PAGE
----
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Unwrapping the African FinTech Product Suite

Telecommunications Software Solutions

Africa is said to be the FinTech innovation capital of the world, and when looking at mobile money and the impact this has had on the continent, it’s clear to see why. Innovations coming out of this market have positioned FinTech as an enabler and catalyst for financial inclusion and provided many with access to mobile banking, microloans, insurance and more through Fintech Product Suites. With the eye so firmly on innovation and new technology trends, we need to ensure that we don’t close the door on those who don’t have access or who cannot afford to access new FinTech. Fintech product suites and technology needs to be adapted for audiences with different socio-economic standings depending on their needs, affordability and access. We examine this in more detail below.

The FinTech Landscape in Africa

For us to discuss the impact of FinTech in Africa, we need to define what it is. FinTech refers to innovative financial technology that digitizes traditional financial services. FinTech often comprises software, algorithms, and applications for both computer and mobile use. This technology aims to open and expand the financial services value chain by enhancing financial inclusion and improving service offerings.

The FinTech landscape in Africa is different from the rest of the world, especially in terms of what technology is available and how it is being used. This is primarily due to the access and connectivity available in more developed countries, like 5G. Countries like the United States of America and China are seeing an increase in the use of FinTech relating to blockchain and cryptocurrency, insurance, stock-trading, consumer banking, payment gateways as well as mobile payments.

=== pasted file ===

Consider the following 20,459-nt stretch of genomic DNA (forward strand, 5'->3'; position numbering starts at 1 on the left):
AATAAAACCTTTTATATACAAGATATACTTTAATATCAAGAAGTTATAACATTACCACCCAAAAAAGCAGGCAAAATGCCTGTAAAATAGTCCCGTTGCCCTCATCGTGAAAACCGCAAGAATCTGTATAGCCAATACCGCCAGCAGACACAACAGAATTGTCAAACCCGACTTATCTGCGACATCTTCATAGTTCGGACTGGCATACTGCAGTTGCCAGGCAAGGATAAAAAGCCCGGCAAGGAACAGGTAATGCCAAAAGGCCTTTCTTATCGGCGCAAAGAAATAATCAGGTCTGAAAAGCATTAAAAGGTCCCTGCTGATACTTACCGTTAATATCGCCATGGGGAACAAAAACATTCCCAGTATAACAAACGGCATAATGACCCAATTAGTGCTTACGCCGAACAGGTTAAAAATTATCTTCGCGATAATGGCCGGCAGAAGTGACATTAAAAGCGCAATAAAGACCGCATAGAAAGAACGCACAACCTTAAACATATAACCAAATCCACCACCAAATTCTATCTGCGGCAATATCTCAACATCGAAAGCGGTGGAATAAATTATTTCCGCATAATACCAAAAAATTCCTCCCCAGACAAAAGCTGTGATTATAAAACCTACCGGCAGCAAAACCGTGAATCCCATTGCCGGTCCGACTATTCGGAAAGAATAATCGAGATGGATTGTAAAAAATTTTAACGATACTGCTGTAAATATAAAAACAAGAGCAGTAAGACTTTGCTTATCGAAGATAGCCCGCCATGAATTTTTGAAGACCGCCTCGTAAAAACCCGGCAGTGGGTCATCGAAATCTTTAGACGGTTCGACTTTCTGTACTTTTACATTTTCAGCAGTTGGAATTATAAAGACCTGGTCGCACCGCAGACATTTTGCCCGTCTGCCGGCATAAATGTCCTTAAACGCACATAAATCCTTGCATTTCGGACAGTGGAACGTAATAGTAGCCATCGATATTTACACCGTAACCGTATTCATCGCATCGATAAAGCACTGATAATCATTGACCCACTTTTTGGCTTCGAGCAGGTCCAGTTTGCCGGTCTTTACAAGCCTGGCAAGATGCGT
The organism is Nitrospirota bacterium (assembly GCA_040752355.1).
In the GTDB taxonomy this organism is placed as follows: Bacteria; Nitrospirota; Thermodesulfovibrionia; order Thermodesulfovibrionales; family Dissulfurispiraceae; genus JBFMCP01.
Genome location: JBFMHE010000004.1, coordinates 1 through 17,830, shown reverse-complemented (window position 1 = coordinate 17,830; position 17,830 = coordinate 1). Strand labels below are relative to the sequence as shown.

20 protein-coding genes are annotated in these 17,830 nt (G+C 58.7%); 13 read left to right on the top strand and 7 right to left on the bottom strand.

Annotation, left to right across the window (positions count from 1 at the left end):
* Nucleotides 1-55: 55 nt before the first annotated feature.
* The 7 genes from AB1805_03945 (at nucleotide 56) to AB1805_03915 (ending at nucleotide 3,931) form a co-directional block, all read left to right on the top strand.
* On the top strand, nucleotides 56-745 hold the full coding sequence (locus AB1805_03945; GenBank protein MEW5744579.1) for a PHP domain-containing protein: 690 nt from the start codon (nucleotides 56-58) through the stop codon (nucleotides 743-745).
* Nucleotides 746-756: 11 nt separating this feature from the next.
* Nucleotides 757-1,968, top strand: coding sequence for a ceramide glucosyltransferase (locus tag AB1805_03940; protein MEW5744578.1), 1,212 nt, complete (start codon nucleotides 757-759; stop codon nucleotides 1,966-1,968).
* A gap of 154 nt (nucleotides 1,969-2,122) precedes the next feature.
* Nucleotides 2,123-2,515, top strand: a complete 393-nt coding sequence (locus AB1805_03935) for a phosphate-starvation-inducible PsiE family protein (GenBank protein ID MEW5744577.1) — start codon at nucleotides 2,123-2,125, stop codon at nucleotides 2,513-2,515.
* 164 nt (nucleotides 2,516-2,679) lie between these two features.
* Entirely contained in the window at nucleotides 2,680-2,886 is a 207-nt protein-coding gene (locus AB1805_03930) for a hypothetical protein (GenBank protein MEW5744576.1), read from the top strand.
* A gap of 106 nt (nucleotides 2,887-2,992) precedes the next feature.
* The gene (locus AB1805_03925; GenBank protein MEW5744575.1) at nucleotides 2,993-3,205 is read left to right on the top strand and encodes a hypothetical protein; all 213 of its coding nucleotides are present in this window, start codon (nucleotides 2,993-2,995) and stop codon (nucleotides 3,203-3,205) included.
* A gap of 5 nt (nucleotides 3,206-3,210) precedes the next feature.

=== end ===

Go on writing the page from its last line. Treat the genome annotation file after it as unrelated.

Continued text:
In Africa, the FinTech landscape primarily revolves around mobile money technology.  According to McKinsey, just over half of the 282 mobile money services operating worldwide are located in Sub-Saharan Africa, with an estimated 100 million active mobile money accounts, which accounts for 1 in ten African adults. 

The growth in mobile services, access, and connectivity, has played a significant role in this. This growth has been detailed in the GSMA Mobile Economy Sub-Saharan Africa 2020 report, which states that there are an estimated 477 million people in Sub-Saharan Africa subscribed to mobile services, accounting for 45% of the population. It is estimated that the mobile money market in this region will have half a billion mobile subscribers in 2021, 1 billion mobile connections in 2024, and 50% subscriber penetration by 2025. This expected growth can also be attributed to the rise of smartphone adoption, which has been made possible through the availability of cheaper devices that allow low-income consumers to gain access to these services. GSMA also expects the number of smartphone connections in Sub-Saharan Africa to almost double and reach 678 million by the end of 2025, which is an adoption rate of 65%.